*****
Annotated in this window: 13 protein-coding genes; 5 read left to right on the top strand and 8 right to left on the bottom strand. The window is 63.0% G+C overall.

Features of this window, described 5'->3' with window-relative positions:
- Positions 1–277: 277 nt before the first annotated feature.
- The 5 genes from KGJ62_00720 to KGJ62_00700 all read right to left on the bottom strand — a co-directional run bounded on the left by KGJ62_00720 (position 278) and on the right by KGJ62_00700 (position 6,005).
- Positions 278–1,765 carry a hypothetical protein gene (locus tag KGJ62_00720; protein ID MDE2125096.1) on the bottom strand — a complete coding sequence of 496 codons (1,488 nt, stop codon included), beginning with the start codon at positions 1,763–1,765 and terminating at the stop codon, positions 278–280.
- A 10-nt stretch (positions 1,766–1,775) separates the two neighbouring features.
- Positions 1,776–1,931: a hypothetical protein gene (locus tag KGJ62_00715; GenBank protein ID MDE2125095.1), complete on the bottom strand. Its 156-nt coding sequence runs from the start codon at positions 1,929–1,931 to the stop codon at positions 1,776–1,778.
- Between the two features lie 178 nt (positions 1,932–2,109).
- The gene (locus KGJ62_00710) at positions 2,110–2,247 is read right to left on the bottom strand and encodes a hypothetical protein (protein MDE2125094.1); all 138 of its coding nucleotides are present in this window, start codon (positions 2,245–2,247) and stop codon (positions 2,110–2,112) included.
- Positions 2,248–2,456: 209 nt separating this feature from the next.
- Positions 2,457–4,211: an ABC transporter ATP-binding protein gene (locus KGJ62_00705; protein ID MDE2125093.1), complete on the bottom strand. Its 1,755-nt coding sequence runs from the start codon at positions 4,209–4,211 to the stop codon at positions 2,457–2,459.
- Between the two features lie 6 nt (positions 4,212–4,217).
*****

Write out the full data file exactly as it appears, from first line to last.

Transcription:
Annotated in this window: 13 protein-coding genes; 5 read left to right on the top strand and 8 right to left on the bottom strand. The window is 63.0% G+C overall.

Features of this window, described 5'->3' with window-relative positions:
- Positions 1–277: 277 nt before the first annotated feature.
- The 5 genes from KGJ62_00720 to KGJ62_00700 all read right to left on the bottom strand — a co-directional run bounded on the left by KGJ62_00720 (position 278) and on the right by KGJ62_00700 (position 6,005).
- Positions 278–1,765 carry a hypothetical protein gene (locus tag KGJ62_00720; protein ID MDE2125096.1) on the bottom strand — a complete coding sequence of 496 codons (1,488 nt, stop codon included), beginning with the start codon at positions 1,763–1,765 and terminating at the stop codon, positions 278–280.
- A 10-nt stretch (positions 1,766–1,775) separates the two neighbouring features.
- Positions 1,776–1,931: a hypothetical protein gene (locus tag KGJ62_00715; GenBank protein ID MDE2125095.1), complete on the bottom strand. Its 156-nt coding sequence runs from the start codon at positions 1,929–1,931 to the stop codon at positions 1,776–1,778.
- Between the two features lie 178 nt (positions 1,932–2,109).
- The gene (locus KGJ62_00710) at positions 2,110–2,247 is read right to left on the bottom strand and encodes a hypothetical protein (protein MDE2125094.1); all 138 of its coding nucleotides are present in this window, start codon (positions 2,245–2,247) and stop codon (positions 2,110–2,112) included.
- Positions 2,248–2,456: 209 nt separating this feature from the next.
- Positions 2,457–4,211: an ABC transporter ATP-binding protein gene (locus KGJ62_00705; protein ID MDE2125093.1), complete on the bottom strand. Its 1,755-nt coding sequence runs from the start codon at positions 4,209–4,211 to the stop codon at positions 2,457–2,459.
- Between the two features lie 6 nt (positions 4,212–4,217).